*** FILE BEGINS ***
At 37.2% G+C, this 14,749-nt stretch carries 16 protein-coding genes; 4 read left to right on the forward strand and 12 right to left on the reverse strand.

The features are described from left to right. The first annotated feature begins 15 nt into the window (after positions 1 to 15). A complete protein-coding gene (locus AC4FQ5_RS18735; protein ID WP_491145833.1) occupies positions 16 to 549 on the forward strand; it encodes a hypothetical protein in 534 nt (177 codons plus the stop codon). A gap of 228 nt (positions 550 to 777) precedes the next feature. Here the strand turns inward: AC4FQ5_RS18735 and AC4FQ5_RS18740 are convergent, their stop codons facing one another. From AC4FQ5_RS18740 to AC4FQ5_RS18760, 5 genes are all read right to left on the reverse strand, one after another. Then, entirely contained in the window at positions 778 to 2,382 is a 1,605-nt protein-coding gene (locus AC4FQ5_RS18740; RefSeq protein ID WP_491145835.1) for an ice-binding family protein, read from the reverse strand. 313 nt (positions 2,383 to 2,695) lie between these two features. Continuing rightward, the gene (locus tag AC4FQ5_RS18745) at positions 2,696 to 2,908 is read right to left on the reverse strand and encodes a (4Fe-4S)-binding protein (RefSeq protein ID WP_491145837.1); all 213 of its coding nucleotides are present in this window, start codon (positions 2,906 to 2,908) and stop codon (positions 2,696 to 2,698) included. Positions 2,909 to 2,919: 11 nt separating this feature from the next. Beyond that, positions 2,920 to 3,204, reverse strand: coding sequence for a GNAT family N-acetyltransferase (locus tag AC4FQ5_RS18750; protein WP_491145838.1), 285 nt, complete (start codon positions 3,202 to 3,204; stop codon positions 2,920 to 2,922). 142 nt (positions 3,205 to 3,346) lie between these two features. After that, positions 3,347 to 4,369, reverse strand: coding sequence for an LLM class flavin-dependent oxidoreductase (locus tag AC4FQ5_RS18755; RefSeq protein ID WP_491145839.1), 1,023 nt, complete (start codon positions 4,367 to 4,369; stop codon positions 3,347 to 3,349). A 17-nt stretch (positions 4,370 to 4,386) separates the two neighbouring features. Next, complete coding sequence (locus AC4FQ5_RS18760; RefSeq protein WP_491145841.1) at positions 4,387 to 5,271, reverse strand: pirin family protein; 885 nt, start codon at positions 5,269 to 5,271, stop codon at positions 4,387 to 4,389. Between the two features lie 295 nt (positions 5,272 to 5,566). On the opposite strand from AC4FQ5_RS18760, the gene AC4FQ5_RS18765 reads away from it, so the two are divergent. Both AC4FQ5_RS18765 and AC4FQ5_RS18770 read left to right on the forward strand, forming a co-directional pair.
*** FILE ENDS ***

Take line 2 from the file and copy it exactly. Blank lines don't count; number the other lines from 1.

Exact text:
The features are described from left to right. The first annotated feature begins 15 nt into the window (after positions 1 to 15). A complete protein-coding gene (locus AC4FQ5_RS18735; protein ID WP_491145833.1) occupies positions 16 to 549 on the forward strand; it encodes a hypothetical protein in 534 nt (177 codons plus the stop codon). A gap of 228 nt (positions 550 to 777) precedes the next feature. Here the strand turns inward: AC4FQ5_RS18735 and AC4FQ5_RS18740 are convergent, their stop codons facing one another. From AC4FQ5_RS18740 to AC4FQ5_RS18760, 5 genes are all read right to left on the reverse strand, one after another. Then, entirely contained in the window at positions 778 to 2,382 is a 1,605-nt protein-coding gene (locus AC4FQ5_RS18740; RefSeq protein ID WP_491145835.1) for an ice-binding family protein, read from the reverse strand. 313 nt (positions 2,383 to 2,695) lie between these two features. Continuing rightward, the gene (locus tag AC4FQ5_RS18745) at positions 2,696 to 2,908 is read right to left on the reverse strand and encodes a (4Fe-4S)-binding protein (RefSeq protein ID WP_491145837.1); all 213 of its coding nucleotides are present in this window, start codon (positions 2,906 to 2,908) and stop codon (positions 2,696 to 2,698) included. Positions 2,909 to 2,919: 11 nt separating this feature from the next. Beyond that, positions 2,920 to 3,204, reverse strand: coding sequence for a GNAT family N-acetyltransferase (locus tag AC4FQ5_RS18750; protein WP_491145838.1), 285 nt, complete (start codon positions 3,202 to 3,204; stop codon positions 2,920 to 2,922). 142 nt (positions 3,205 to 3,346) lie between these two features. After that, positions 3,347 to 4,369, reverse strand: coding sequence for an LLM class flavin-dependent oxidoreductase (locus tag AC4FQ5_RS18755; RefSeq protein ID WP_491145839.1), 1,023 nt, complete (start codon positions 4,367 to 4,369; stop codon positions 3,347 to 3,349). A 17-nt stretch (positions 4,370 to 4,386) separates the two neighbouring features. Next, complete coding sequence (locus AC4FQ5_RS18760; RefSeq protein WP_491145841.1) at positions 4,387 to 5,271, reverse strand: pirin family protein; 885 nt, start codon at positions 5,269 to 5,271, stop codon at positions 4,387 to 4,389. Between the two features lie 295 nt (positions 5,272 to 5,566). On the opposite strand from AC4FQ5_RS18760, the gene AC4FQ5_RS18765 reads away from it, so the two are divergent. Both AC4FQ5_RS18765 and AC4FQ5_RS18770 read left to right on the forward strand, forming a co-directional pair.